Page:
Jazz musicians deserve pension! A new state law will open the door for jazz venues to contribute to musicians’ benefits.
Jazz musicians deserve what many other union musicians have achieved: the right to a secure retirement. That’s why jazz players are excited about a new tax bill that offers the possibility of pension contributions for more of their work.
For the past two years Local 802 has been pushing legislation, finally signed into law this summer by Gov. Pataki, which eliminates the sales tax on admission to live performances in jazz clubs.
Admission to such performances will now be treated the same as admission to Broadway, theatre, opera, ballet and concert performances. All of those taxes were eliminated in the 1960’s.
Saxophonist “Sweet” Sue Terry applauded the decision. “With this legislation, the state of New York not only recognizes the cultural contribution of individual jazz artists in a practical way, but also acknowledges the importance of this magnificent art form. Bravo!” Terry told Allegro.
The two-year effort by Local 802 and the Jazz Advisory Committee was also supported by major jazz clubs both in New York City and upstate.
“To me this is the foot in the door that jazz musicians have needed for a long time,” said drummer Wally “Gator” Watson. “Let’s move to the next step.”
That next step is working with jazz clubs to allow this tax relief to be used for musicians’ pension benefits, similar to the way in which tax relief funds are currently used by the Broadway theatres. Since the 1960’s, a portion of the former tax money from admission to theatres has been paid into the AFM pension fund on behalf of those musicians employed on Broadway. In the coming months Local 802 will work with club owners and seek to accomplish the same thing for jazz artists.
There is no question that this would help jazz artists tremendously. For those who work in the clubs and who are already vested in the pension fund, it would mean a substantial increase in pension benefits. For those who are not vested, it would mean a start in the right direction – vesting. (Jazz musicians who want more information on vesting and the pension plan should call the Jazz Department.)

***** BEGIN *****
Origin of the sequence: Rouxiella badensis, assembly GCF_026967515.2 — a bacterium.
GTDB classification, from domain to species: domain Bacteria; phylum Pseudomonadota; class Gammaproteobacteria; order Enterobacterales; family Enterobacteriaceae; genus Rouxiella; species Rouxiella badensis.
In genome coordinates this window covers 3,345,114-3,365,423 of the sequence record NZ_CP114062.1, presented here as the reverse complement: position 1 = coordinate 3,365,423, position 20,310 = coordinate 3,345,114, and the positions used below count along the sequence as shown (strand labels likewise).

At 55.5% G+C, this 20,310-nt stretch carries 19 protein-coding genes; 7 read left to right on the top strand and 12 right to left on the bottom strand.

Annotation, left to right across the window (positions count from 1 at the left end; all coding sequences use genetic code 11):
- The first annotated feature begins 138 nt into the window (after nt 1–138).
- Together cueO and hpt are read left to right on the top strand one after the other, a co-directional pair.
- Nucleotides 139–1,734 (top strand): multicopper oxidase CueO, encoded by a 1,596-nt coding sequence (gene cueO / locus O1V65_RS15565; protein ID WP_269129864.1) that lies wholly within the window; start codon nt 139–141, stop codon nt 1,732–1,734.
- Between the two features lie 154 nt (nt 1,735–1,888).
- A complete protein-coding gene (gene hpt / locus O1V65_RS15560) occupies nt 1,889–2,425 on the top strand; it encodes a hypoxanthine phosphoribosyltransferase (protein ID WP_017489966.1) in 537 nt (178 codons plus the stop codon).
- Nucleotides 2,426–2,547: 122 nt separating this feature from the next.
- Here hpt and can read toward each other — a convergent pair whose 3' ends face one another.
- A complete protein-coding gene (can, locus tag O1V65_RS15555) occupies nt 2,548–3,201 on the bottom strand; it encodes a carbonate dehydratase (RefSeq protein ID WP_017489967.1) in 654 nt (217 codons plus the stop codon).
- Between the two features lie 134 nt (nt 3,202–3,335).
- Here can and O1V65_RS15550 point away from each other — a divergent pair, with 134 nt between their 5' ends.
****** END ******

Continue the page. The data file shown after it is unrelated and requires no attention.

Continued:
The success of this legislative effort represents the first time in recent memory that the state government has recognized jazz performances in our city’s smaller venues as an important part of the cultural and economic life of our city and state. Jazz will now be properly afforded the same status as theatre, opera, ballet and concert performances.
“Now I may well retire with dignity. Thanks, 802, you hit it out of the park,” said pianist Isaac ben Ayala.
“This legislation will be a tremendous help to jazz artists who work in New York,” trumpeter Jimmy Owens told Allegro. “It will allow them to eventually have a pension in the later years of their life. We jazz artists must remember that it will take more than this one act to build a good pension – it takes becoming part of the AFM pension contribution system. All work should pay into the AFM pension fund whenever jazz artists work.” Owens is a member of the Jazz Advisory Committee and also that committee’s liaison to 802’s Executive Board.
“This is a great moment for jazz musicians and I commend the work of Bill Dennison and our jazz representatives in achieving this important step,” said bass trombonist Douglas Purviance, who is the orchestra manager of the Vanguard Jazz Orchestra. “This means that some of our most cherished musicians will have a chance of having a decent retirement.”
Special Thanks From Local 802
We believe this tax relief legislation is a win for jazz musicians, for the clubs and for jazz fans. As we work towards an agreement that will allow the funds to be utilized for musicians’ benefits we will need the continued support of the musicians working in the clubs.
We especially want to thank Democratic Assemblyman Herman “Denny” Farrell Jr. and Republican State Senator George Maziarz, who introduced the legislation respectively in the New York State Assembly and Senate, and who saw it through the legislative process. We also extend a special thanks to Hank Jones, Jimmy Owens, Slide Hampton, Skip Jackson and Tony Jefferson, who performed what may have been the first ever jazz concert in the halls of the state capitol in Albany to support the legislation, on June 8, 2005. If anything convinced our elected officials that live jazz deserved their support, it was that performance.